UV Unwrapping and Baking

Next, I imported the model into Maya to UV it. This was a fairly quick and simple task since there weren’t a lot of elements to UV unwrap. One thing that can be brought up is the method I used to unwrap the jewelry, chains, and tiny parts, which there were a lot of.

For some of the pieces, I UV unwrapped one gem, for example, and I transferred its UV information to gems that were exactly like it. That’s done by going to mesh-transfer attributes and then in the options, enabling components in sample space.

Aside from transferring attributes, I found a very useful script by Nicolas Morlet that you can use to transfer UVs from one object to multiple similar objects. That sped up the process of UVing the many pieces that the jewelry was made of.

image13_transferUVs

After the model had a clean topology and well-organized UV maps, I started baking the texture maps.

I used Substance Painter for this. The process is not that complicated, and the results are often satisfactory.

Texture: Head & Clothing

Next is my favorite part of 3D character creation and that is texturing. I used Substance Painter to texture the head and clothing.

For skin textures, something I always keep in mind is to trust the process and that layers are key for achieving realistic-looking skin.

For this character, I wanted her to have nice-looking skin with minimal makeup. Veins were integral in capturing the corruption that had started to grow within her.

I started by placing base color layers to indicate the subdermal layer, then added a few peach, red, yellow and blue-green layers to add more complexity in the skin’s color.

I added skin details such as freckles, veins and blemishes using fill layers and masks. Having good references is very important in this part, so have lots of skin references ready such as the skin color zones.

Neck Veins

The veins on her neck were painted after I had finished texturing the skin. I used references of bite marks to paint the puncture points as well as the dark veins and bruised skin surrounding them.

This was also done using base color layers with dark and brighter colors on top to imitate depth. I played around with roughness here as well to make the bite marks appear wet and fresh.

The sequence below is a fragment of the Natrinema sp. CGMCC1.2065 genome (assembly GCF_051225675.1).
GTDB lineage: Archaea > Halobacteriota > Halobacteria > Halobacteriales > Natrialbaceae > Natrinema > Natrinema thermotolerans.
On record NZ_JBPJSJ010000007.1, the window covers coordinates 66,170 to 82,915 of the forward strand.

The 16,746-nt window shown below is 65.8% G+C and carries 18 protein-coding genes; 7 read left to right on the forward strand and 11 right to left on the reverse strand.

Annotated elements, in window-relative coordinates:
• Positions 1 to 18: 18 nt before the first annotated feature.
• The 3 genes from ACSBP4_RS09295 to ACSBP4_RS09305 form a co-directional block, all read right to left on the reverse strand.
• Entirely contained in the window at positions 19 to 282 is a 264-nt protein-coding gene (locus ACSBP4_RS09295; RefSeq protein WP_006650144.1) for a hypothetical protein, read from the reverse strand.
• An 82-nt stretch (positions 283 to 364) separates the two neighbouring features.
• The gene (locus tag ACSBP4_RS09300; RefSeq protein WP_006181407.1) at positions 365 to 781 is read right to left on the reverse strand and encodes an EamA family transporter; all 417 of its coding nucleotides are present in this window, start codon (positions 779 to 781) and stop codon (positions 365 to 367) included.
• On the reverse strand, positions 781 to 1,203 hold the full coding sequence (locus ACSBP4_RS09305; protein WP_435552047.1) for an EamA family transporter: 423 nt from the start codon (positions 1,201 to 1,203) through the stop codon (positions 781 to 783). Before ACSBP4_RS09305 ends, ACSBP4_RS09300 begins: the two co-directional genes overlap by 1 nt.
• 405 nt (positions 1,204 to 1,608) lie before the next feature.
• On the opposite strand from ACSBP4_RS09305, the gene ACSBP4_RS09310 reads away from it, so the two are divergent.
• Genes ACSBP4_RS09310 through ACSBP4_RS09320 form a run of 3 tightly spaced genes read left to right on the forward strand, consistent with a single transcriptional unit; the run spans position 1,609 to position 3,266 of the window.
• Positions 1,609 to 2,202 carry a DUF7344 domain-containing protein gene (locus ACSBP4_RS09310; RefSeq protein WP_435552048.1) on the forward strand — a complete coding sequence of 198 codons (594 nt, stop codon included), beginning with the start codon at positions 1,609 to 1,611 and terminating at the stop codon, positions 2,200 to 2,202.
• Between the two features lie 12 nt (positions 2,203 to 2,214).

Eyes

After I had applied textures to the skin, the eyes were done similarly. I worked only with colors with no height, roughness, or any other information to get the look and color I wanted for the eyes.

Also, since I had displacement information that I had sculpted in the eyes, I could work with the curvature map and generators in Substance Painter to add darker or brighter colors to the eye.

Clothing

For the clothing, I wanted the dress to be dark to fit the night theme. I used roughness and height layers to add tiny sparkles to the dress.

For the metal parts, I used a material I had made previously that was made out of gold base materials and again different levels of roughness, dirt and the use of the curvature map. The gems were textured similarly but with more color variation.

Final Touches

After completing the texturing process, I imported the model into Marmoset Toolbag to prepare it for rendering. I applied the textures onto the model and hair and checked if any areas could be improved.

The skin and eye base color, for example, looked like they could be worked on some more.

So, I took the textures and painted them on top of them in Photoshop. I added some more, darker veins and some color variation to the eyes.

Always feel free to experiment with different looks and color combinations when making a character. I used Photoshop to quickly paint over the head’s albedo map and checked if it looked right in Marmoset.

You can also go back and modify the textures further in Substance Painter, but I find that minor color changes can be done a lot faster in Photoshop.

Just keep a copy of the old albedo map when you paint over it, just in case you need it

Rendering & Lighting

The character’s pose was stiff, so I imported the model’s FBX files back into ZBrush and using the T-pose mesh tool, I posed her quickly so she wasn’t just facing forward in a straight pose.

Back in Marmoset, I made two scenes for this character; the first was to show the character in a more dramatic lighting whereas the other one was to show the textures more clearly.

For the main scene, I chose a sky that fit the character and lit the scene using a three-light setup. I used a blurred background image of the interior of an abandoned cathedral to go with the theme of the character getting married.

I can safely say that I have learned a bit more about hair creation, but I also practiced texturing skin and jewelry.

What I have also practiced by making this character is building a concept and a story for a character which helped shape how she ended up looking in the final renders and is very important when it comes to character creation.

Conclusion

Finally, I want to thank the Games Artist team for allowing me to write this article and thank you for reading it.
I sincerely hope you found it helpful and found some of the tips I provided useful for your projects.

If you want to see more of my work, please check my Instagram and ArtStation pages.